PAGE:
Plugging an external controller into the equation. #

While the aspect of having a controller provisioned by Mininet itself is quite appealing since it reduces the integration effort for us, we don’t quite get enough information from the Mininet Controller at all.

In fact, we get nearly nothing. So, what do we do? Well, of course, we use a different controller that provides us with a lot more functionality!

The options for Controllers in the current day are pretty wide, and there’s quite a few options to pick from as well.

  1. Ryu
  2. OpenDaylight
  3. Floodlight
  4. Faucet SDN
  5. Beacon
  6. ZeroSDN
  7. POX
  8. NOX
  9. ONOS …etc

But, while all these SDNs are great, each of them come with their own advantages and disadvantages. For example, while Ryu is a pretty good controller to start out with due to it’s minimal configuration setup, it isn’t the best at providing a visual interface to understand the working of the network. On the other hand, ONOS is a great controller at manipulation of the network, but setting it up is painful and being as heavy of a controller as it is, it does not allow for deployment in IoT.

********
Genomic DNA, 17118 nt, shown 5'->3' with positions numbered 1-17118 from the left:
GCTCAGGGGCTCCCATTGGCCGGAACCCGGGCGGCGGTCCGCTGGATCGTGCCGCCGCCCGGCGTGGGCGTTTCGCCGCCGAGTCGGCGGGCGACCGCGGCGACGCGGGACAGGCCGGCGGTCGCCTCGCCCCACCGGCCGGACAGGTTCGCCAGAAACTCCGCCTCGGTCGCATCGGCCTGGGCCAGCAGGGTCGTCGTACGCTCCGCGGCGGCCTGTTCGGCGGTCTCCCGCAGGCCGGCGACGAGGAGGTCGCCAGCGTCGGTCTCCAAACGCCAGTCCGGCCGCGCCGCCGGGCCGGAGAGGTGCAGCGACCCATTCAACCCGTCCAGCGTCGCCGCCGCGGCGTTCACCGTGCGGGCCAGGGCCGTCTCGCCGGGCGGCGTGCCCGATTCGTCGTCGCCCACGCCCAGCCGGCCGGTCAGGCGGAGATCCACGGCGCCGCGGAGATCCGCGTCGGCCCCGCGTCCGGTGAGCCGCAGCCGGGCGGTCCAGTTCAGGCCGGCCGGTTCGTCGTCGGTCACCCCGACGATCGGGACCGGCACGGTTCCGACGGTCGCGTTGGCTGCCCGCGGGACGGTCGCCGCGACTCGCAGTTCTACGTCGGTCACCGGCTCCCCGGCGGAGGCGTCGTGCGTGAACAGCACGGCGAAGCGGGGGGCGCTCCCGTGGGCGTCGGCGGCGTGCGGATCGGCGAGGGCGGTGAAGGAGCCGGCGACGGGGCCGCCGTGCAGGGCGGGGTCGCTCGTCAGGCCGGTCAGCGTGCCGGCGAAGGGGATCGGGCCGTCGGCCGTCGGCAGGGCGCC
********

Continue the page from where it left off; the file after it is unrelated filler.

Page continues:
So, it’s perhaps imperative to decide what kind of controller you would wish to work with. Some industries decide that ODL is what they wish to work with, while others believe in the Faucet supremacy. To each their own, I say. But, in the end, they all still need to connect to the network.

We’ll be working with the Ryu Controller in most articles. In order to work with the Ryu Controller, we’ll need to add components into it, and run ryu-manager that manages these components. This can be done as follows. (navigate to the ryu/ryu/app/ directory to follow)